When we ran across this hand-powered charger, we were foolish enough to think it was actually the first of its kind, but it turns out there’s a slightly chunkier emergency charger that’s already shipping.
The Yogen (hat tip) charges up with a string-pull mechanism that might be a little bit easier than finger spinning, and if you’ve got $40 handy, you can get one before the month is out. We’re not wild about the see-through case…but if it’s staying in your glove compartment, we doubt it’ll be a problem.
The next time you run out of juice just as you’re calling for directions—or in the middle of any declarations of undying affection you may have coming your way—you can spin this doohickey around your finger and get a few minutes of power to finish things off in a suitable manner. Keep it in a desk drawer or a glove compartment, and you may never go flat again. So far it’s still a concept, but with a little luck we’ll have it in our pockets before too long.
While everyone else is thinking about the latest, greatest smartphone (excuse us, superphone), we’re more concerned about all the gadgetry we’ve left in the backs of cabs over the years. Fortunately, it looks like there’s a gadget for that.
The ZOMM is a silicon-packed keychain that sounds an alarm whenever you move an unhealthy distance from your brand new phone. The wireless leash works via Bluetooth, so you can also use it as a speakerphone, but the real point is to get a priceless wakeup call just as you’re leaving the coffee shop—or, depending on your luck, just as the cab pulls away.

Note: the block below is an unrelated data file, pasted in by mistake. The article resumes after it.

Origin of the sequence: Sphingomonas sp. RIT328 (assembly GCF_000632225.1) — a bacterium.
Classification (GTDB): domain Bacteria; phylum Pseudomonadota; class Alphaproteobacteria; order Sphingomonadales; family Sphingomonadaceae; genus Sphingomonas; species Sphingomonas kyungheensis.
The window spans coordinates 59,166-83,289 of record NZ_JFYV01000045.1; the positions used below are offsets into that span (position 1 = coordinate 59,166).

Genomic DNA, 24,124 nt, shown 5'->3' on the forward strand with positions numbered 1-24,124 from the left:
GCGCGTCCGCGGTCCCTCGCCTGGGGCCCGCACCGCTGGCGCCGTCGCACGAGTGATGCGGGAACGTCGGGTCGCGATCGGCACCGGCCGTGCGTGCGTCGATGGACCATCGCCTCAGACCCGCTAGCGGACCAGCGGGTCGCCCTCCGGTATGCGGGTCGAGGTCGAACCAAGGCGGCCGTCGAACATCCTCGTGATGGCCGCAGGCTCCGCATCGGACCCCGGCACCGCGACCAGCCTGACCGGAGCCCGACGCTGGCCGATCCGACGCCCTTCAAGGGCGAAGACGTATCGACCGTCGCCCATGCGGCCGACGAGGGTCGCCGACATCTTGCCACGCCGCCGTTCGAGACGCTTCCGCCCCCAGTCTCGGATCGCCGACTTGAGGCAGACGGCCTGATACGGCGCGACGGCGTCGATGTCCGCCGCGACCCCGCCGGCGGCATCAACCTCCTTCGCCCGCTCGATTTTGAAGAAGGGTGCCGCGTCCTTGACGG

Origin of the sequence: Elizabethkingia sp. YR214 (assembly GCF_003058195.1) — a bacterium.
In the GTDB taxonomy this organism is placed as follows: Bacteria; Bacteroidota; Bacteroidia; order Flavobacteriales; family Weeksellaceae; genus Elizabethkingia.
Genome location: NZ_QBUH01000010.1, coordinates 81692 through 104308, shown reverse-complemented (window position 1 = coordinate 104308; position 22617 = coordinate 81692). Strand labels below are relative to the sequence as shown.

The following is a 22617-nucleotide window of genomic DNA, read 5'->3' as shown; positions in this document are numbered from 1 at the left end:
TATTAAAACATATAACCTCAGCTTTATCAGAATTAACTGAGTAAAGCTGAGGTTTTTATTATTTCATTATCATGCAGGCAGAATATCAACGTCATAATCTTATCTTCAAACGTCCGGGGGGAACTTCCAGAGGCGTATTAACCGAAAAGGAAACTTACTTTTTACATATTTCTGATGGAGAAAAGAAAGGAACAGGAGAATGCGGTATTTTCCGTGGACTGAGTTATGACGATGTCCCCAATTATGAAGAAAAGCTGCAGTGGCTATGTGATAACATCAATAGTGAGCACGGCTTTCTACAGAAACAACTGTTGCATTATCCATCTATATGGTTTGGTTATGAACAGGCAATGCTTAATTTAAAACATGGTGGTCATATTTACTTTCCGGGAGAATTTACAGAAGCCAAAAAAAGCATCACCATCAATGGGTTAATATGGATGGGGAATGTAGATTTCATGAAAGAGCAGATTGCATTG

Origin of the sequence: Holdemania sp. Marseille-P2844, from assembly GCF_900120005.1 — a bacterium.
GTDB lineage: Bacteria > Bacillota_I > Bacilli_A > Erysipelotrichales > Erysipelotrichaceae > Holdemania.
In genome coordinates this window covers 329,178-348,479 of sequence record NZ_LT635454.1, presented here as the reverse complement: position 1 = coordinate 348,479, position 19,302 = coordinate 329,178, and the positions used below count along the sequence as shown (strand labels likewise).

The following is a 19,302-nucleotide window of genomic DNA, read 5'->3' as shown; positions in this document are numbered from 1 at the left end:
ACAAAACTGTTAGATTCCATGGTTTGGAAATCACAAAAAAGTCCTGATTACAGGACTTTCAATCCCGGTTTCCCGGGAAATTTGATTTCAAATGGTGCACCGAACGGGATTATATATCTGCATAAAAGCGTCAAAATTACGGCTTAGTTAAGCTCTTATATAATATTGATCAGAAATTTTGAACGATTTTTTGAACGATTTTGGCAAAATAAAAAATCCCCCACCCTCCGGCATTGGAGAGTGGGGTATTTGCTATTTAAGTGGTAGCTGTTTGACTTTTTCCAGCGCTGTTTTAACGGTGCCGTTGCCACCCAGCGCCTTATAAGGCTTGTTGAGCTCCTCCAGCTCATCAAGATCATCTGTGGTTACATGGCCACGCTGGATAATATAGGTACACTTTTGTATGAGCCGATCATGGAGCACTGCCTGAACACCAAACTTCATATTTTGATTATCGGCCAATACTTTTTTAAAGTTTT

We’ve been sorting through the aftermath of CES for a few days, but as with any gathering, one of the most interesting parts was how the crowd was dressed. There were an awful lot of tucked-in dress shirts and khakis, and even more t-shirts and jeans…but we still managed to track down a few sartorial gems.
And of course, it wouldn’t be CES without a segway or two.
One of the sleeper themes at CES was the rise of the designer laptop sleeve…but we can’t say we love where this is headed.
The Finnish brand Golla led the pack with a few enormous Bowie-inspired posters and a whole lot of very expensive marketing. They tend to be a bit too fond of flowers and all those bright colors are Scandanavian enough to overpower the usual slate gray laptop, but it’s probably step above most of the laptop bags out there.
Still, it does look an awful lot like something you’d find at a Best Buy…
The trend in the tech world has been consolidating gadgets—by now, we’ve got a phone, email unit, media player, camera, and game module in one…and counting—but the big companies have overlooked some of the simpler ideas out there.
We’ve had a love/hate relationship with the radio for about ten years now, but it’s still one of the best ways to tap into the musical zeitgeist. If only the FM dial were a little less crappy…
The internet’s teaming with great audio channels—including stations broadcast too far away for you to tune in—but so far it’s been hard to tune in without going through tinny computer speakers. But where there’s a market, there’s someone looking to tap into it, so CES has been full of companies jousting for what’s been called “iRadio.”